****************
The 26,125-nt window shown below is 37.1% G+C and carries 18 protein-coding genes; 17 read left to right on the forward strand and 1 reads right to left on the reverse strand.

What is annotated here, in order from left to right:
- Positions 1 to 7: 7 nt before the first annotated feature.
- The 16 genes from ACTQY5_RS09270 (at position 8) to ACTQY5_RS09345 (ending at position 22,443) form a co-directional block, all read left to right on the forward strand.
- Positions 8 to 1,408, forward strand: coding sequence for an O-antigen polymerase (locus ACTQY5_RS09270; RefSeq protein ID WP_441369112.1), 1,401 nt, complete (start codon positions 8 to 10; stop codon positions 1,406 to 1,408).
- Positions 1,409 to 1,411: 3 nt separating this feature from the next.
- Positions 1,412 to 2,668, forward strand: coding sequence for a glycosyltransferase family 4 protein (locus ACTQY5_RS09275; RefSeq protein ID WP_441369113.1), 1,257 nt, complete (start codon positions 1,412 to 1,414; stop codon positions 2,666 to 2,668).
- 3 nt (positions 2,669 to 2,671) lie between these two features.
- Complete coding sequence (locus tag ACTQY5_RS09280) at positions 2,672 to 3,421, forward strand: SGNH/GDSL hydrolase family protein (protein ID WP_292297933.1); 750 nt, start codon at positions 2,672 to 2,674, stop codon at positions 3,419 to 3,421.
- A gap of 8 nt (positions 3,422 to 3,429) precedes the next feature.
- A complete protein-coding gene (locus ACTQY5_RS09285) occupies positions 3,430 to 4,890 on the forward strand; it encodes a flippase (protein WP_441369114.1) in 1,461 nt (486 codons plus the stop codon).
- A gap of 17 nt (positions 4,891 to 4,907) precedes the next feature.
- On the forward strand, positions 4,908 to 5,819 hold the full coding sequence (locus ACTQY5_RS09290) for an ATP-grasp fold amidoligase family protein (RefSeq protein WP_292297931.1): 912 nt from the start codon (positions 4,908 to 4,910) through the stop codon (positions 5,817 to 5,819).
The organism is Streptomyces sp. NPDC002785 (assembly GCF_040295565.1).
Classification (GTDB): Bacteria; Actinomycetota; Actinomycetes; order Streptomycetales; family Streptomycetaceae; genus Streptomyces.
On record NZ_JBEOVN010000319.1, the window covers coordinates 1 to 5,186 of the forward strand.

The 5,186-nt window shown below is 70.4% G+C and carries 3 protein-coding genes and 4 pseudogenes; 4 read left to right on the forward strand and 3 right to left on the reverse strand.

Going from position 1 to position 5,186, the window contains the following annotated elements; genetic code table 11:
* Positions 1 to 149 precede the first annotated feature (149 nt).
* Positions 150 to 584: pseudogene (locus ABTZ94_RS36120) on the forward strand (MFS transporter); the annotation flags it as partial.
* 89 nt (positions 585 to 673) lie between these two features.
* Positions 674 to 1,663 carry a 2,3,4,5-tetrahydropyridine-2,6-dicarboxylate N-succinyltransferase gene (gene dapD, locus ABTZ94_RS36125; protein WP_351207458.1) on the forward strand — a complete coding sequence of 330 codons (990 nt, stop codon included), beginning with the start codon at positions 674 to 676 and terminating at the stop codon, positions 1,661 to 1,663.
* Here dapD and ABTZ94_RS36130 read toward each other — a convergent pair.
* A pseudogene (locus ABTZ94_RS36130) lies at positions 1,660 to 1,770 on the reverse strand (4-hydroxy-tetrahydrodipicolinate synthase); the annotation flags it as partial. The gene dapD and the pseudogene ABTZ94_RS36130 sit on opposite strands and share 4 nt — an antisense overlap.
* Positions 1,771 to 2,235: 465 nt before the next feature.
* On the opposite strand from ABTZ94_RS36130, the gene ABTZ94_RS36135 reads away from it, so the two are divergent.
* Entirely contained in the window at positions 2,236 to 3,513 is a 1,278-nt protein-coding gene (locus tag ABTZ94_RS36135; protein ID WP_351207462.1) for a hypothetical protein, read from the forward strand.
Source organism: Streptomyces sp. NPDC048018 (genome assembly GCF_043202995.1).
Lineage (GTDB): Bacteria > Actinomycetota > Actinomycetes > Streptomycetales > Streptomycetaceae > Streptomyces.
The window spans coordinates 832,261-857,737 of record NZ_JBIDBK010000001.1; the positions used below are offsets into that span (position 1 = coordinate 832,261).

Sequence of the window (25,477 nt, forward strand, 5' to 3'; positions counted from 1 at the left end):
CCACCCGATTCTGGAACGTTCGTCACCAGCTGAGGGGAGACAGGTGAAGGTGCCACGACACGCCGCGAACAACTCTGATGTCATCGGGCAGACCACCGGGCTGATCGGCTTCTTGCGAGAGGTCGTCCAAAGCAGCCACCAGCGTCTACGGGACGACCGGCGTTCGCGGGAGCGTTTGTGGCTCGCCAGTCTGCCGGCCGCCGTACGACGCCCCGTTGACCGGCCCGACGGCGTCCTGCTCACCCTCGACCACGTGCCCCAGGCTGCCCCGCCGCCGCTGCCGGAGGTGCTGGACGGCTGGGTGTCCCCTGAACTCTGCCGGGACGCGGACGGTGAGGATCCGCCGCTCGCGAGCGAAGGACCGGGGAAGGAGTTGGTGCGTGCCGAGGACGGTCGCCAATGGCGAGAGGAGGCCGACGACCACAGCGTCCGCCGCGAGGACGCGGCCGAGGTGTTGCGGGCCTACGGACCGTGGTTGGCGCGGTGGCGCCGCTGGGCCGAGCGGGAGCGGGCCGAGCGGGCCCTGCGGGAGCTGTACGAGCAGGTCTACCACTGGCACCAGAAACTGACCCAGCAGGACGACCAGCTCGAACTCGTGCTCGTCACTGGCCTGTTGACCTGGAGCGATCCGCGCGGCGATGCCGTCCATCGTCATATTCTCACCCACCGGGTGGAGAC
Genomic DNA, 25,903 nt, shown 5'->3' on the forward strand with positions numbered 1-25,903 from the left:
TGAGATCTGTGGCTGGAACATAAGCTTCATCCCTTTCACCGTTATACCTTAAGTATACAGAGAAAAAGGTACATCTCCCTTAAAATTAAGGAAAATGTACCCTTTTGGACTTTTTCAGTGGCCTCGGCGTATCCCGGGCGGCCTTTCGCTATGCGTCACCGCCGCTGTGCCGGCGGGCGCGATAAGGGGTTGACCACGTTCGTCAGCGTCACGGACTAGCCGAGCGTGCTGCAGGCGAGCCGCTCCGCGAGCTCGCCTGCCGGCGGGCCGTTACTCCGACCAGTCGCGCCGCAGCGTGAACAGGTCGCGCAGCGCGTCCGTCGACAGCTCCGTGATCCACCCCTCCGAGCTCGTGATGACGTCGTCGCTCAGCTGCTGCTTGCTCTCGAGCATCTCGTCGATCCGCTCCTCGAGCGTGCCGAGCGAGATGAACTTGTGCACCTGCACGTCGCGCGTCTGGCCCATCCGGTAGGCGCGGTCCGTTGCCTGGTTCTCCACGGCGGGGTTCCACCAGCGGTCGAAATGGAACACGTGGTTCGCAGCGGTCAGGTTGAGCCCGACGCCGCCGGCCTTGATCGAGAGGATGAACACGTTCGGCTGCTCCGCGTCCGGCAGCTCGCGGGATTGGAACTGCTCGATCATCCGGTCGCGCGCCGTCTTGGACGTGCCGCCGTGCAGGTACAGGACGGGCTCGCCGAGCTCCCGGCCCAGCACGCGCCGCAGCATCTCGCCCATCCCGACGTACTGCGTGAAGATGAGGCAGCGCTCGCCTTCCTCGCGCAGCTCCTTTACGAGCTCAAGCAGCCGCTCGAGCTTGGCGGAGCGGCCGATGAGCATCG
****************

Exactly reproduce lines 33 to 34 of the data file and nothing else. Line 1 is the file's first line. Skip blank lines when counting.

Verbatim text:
Genomic DNA, 25,903 nt, shown 5'->3' on the forward strand with positions numbered 1-25,903 from the left:
TGAGATCTGTGGCTGGAACATAAGCTTCATCCCTTTCACCGTTATACCTTAAGTATACAGAGAAAAAGGTACATCTCCCTTAAAATTAAGGAAAATGTACCCTTTTGGACTTTTTCAGTGGCCTCGGCGTATCCCGGGCGGCCTTTCGCTATGCGTCACCGCCGCTGTGCCGGCGGGCGCGATAAGGGGTTGACCACGTTCGTCAGCGTCACGGACTAGCCGAGCGTGCTGCAGGCGAGCCGCTCCGCGAGCTCGCCTGCCGGCGGGCCGTTACTCCGACCAGTCGCGCCGCAGCGTGAACAGGTCGCGCAGCGCGTCCGTCGACAGCTCCGTGATCCACCCCTCCGAGCTCGTGATGACGTCGTCGCTCAGCTGCTGCTTGCTCTCGAGCATCTCGTCGATCCGCTCCTCGAGCGTGCCGAGCGAGATGAACTTGTGCACCTGCACGTCGCGCGTCTGGCCCATCCGGTAGGCGCGGTCCGTTGCCTGGTTCTCCACGGCGGGGTTCCACCAGCGGTCGAAATGGAACACGTGGTTCGCAGCGGTCAGGTTGAGCCCGACGCCGCCGGCCTTGATCGAGAGGATGAACACGTTCGGCTGCTCCGCGTCCGGCAGCTCGCGGGATTGGAACTGCTCGATCATCCGGTCGCGCGCCGTCTTGGACGTGCCGCCGTGCAGGTACAGGACGGGCTCGCCGAGCTCCCGGCCCAGCACGCGCCGCAGCATCTCGCCCATCCCGACGTACTGCGTGAAGATGAGGCAGCGCTCGCCTTCCTCGCGCAGCTCCTTTACGAGCTCAAGCAGCCGCTCGAGCTTGGCGGAGCGGCCGATGAGCATCG